User's Guide, November 2000
pleasantly calm and very focused woman at the knife sharpening table
each Saturday in the Chelsea Market, 75 9th [15th] is Margery Cohen.
She maintains equilibrium while in constant motion -- examining the
knives that come in to determine their condition, smoothing blades
over her diamond stone, hand chiseling the teeth of a serrated knife,
answering many questions from passersby and returning precisely wrapped
and packaged knives to their owners. Ms. Cohen learned the value
of a properly sharpened knife when she was working in the fish business
and then as a part owner of a restaurant in Berkely, California.
her once-weekly stand is visited by a vaiety of people looking for
a keener blade -- men with pocket knives, home cooks and restaurant
chefs are all piling up knives on her table. Ms. Cohen uses a diamond
stone onto which she drips water for a smoother motion and less abrasion
on your knife. She uses a Japanese technique which she learned from
more a circular motion on the stone than back and forth, tiny movements
all the way down the side of the knife." Besides knives, she
sharpens scissors and tools and has even worked on a set of darts
that someone brought in. A variety of chisels, files and other stones
are used for more recherche items. Samurai Sharpening Service opens
at noon on Saturdays and Ms. Cohen hones until 6pm.
knives can be sharpened while you wait, but if the day is a busy
one you might have to leave them for an hour or so while you shop
or lunch. If she's very busy, she may have to keep your knives until
the following Saturday. Prices for sharpening start at $2 for a small
paring knife and go up to about $4 for an 8" chef's knife, depending
on the condition of the knife.
New York TImes, Wednesday, Aprl 7, 2004
More Than Appetites at Chelsea Market
Cohen, left, looks even less like a samurai than Tom Cruise does.
But on Wednesdays and Saturdays from noon to 6 p.m. at the Samurai
Sharpening Service, in front of Bowery Kitchen Supplies at Chelsea
Market, 75 Ninth Avenue (15th Street), she can tackle your dullest
kitchen and garden tools.
Cohen, who worked in the fish business in New Jersey and San Francisco
(she wanted a job that required no dressing up), took over the business
from a Japanese-American woodworker who taught her to sharpen, then
left for Hawaii. She does not grind the blades with a wheel which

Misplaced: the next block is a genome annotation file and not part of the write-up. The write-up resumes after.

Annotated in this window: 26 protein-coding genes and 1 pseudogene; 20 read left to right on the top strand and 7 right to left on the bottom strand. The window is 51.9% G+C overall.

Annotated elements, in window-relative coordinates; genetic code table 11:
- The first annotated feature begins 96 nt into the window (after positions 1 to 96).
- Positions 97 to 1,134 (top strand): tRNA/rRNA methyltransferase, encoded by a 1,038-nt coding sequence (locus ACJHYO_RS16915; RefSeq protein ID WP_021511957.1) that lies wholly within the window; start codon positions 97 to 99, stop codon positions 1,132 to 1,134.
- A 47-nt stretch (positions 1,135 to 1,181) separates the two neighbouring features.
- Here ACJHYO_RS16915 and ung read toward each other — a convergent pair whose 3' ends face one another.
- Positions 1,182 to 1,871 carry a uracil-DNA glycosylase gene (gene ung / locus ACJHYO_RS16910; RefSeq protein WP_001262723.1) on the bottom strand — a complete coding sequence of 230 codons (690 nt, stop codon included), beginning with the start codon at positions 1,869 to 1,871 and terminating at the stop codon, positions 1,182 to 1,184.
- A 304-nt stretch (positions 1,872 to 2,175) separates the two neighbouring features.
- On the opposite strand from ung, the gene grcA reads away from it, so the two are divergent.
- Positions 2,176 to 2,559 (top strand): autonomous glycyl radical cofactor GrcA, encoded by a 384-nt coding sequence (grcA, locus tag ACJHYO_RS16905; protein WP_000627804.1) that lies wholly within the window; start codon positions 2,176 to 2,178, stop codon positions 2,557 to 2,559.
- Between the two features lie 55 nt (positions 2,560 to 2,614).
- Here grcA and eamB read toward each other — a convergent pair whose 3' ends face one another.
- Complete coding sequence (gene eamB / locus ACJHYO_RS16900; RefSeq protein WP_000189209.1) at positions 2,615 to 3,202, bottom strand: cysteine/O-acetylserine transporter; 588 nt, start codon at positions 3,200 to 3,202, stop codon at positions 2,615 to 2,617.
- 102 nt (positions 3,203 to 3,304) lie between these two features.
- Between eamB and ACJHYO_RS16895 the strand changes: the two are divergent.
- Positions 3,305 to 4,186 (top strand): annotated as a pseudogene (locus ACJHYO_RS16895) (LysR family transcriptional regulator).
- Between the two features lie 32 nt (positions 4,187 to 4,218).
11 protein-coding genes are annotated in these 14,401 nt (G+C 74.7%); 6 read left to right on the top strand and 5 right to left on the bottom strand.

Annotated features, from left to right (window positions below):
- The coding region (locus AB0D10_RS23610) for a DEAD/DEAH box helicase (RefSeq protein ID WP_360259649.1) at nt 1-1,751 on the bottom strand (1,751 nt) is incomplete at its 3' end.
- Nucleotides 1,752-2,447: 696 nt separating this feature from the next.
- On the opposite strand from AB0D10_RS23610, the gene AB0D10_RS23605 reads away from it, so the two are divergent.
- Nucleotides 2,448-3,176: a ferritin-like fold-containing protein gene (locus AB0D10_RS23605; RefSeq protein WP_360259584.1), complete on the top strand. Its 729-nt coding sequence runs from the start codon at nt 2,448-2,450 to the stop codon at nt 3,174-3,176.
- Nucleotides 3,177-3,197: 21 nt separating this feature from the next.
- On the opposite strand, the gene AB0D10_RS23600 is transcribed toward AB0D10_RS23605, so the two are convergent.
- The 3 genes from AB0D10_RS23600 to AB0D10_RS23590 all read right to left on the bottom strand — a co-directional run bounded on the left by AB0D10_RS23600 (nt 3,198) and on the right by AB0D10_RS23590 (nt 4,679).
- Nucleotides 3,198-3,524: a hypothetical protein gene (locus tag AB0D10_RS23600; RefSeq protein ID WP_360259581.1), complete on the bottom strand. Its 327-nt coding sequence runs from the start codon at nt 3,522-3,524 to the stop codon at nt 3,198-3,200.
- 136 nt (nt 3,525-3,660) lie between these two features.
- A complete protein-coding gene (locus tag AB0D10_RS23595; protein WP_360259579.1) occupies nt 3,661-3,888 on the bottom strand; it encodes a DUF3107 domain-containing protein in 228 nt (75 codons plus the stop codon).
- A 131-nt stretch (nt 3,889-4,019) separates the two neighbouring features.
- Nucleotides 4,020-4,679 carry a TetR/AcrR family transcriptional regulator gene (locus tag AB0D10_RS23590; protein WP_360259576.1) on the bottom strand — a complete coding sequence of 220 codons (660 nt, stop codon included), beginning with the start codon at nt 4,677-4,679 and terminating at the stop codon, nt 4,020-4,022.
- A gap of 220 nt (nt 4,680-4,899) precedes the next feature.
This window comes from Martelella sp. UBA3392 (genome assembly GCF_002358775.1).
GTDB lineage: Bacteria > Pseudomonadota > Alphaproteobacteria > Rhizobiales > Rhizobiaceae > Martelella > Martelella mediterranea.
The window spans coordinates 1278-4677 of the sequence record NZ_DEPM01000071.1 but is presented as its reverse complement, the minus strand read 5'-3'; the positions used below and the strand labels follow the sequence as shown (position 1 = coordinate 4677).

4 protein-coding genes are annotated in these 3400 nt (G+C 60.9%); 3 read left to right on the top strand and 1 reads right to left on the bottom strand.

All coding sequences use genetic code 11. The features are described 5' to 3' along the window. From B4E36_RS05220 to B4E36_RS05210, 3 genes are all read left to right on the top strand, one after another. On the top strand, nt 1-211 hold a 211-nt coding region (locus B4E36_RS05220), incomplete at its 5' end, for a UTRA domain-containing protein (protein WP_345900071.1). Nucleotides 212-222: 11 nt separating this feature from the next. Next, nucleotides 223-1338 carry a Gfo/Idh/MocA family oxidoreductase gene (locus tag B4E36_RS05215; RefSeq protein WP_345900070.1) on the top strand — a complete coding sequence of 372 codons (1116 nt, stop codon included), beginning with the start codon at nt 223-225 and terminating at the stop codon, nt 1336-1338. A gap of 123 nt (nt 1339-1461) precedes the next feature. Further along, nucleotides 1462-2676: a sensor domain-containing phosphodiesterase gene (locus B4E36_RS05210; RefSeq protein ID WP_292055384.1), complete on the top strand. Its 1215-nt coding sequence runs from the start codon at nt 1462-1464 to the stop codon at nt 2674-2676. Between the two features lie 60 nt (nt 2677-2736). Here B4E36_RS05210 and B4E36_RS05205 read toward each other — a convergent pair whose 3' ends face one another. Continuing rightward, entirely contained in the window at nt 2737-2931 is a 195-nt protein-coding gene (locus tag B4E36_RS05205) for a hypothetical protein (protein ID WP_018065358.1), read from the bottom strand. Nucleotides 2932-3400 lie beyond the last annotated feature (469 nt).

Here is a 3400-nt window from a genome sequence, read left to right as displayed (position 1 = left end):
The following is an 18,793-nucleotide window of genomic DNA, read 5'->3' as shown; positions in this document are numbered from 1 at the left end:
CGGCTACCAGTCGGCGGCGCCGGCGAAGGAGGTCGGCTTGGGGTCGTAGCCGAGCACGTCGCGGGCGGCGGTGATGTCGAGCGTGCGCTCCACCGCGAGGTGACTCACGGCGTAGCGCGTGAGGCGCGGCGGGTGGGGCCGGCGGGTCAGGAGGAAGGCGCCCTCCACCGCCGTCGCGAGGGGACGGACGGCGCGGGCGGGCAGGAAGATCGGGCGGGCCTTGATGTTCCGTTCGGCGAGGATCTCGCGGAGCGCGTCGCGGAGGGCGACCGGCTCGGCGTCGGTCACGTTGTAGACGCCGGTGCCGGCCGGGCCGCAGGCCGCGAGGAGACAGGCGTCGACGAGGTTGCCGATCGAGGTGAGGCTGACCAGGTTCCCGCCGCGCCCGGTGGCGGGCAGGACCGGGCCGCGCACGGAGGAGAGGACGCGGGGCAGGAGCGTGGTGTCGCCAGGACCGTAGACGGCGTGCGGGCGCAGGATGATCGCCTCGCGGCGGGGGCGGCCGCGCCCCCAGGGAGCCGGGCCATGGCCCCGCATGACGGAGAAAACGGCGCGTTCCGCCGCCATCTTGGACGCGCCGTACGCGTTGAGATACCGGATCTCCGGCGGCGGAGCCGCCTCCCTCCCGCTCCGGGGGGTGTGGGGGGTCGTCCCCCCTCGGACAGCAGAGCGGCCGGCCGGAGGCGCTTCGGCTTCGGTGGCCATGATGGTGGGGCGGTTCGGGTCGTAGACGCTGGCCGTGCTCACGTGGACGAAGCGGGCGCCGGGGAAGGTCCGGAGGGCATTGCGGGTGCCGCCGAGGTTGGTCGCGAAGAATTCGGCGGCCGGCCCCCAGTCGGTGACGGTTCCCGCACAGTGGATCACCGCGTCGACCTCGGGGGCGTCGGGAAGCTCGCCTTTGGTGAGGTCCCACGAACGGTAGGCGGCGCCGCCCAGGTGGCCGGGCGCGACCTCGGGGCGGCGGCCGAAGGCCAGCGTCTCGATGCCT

can wear them down, but by hand with a diamond stone charging $2
to $5 a blade, depending on size. She will make house calls, $150
minimum, so you might want to gather firends. She can be reached
at (212) 942-5228 or firstname.lastname@example.org.
Sharpener Brings Cutting Edge To Chelsea Market
January 28, 2002
here to see a video at NY1's website)
new home at Chelsea Market features an eclectic mix of wholesalers
and culinary specialists. In the following story, NY1 Home Reporter
Jill Scott tells us about one market member who's a cut above the
rest in her trade.
a trade not commonly found anymore. Many New Yorkers can remember
the days when it was common for a knife sharpener to come knocking
on your door, but now those seeking an edge in the kitchen can just
visit the Chelsea Market.
sharpen everything from scissors to garden tools, knives and chisels,” says
Margery Cohen, the owner of Samuari Sharpening Service. “I
had someone once bring me darts and arrows for archery – I’ll
do anything that needs sharpening.”
Saturday Cohen sets up shop in the market and gives customers a chance
to clean up their kitchen tools.
But in addition to those bringing in knives, she has plenty of onlookers who
are fascinated by her skill. That's because she doesn't rely on cutting edge
technology - she does it the old fashioned way.
have special New York City water, and I squirt it on my stone,” says
Cohen. “It’s a diamond stone, and it's got diamond dust
fused to the top of it. Then I take the knife and I make circular
motions around and around and up and down, and when I feel the metal
is turned over and I feel a burr on one side, I know that side is
she flips it over and does the other side. She then finishes it off
by moving the knife only in one direction.
But there's still one more step.
steel it last, and it makes a nice zinging sound,” says Cohen. “Then
I test it out to see if it's ready. And it’s not if it cuts
the paper, but how it cuts the paper. I look at edge of the paper
to see how raged it is.”
Cohen has had extensive training. She first realized this was her calling after
working at a fish market, and she was then trained by a woodworker who taught
her how to sharpen tools.
As for her customers, many say they are thrilled to have found this service.
“ It’s very hard to find people in Manhattan to do these things,” says
one woman who took advantage of Cohen’s services. “I mean, it’s
an old world kind of thing, a knife sharpener. When I walked in here one day
and saw this young lady I thought, ‘Yes, I must bring them down.”
To have a knife sharpened can cost anywhere from $$2 to $$5, depending on the
size, and it can usually be done in a couple of hours. And Cohen says during
her Saturdays at Chelsea Market there's never a dull moment.
to Cohen, “One of the things I like about this job is I get
to meet so many people, and as we all know, people in New York are
so interesting, especially in the Chelsea neighborhood. I have wonderful
conversations and I just have a fun time doing my job.”
you are interested in getting something sharpened, you can visit
Samuari on Saturdays from noon to 6 p.m. So pack up your knives and
scissors and let Cohen get straight to the point.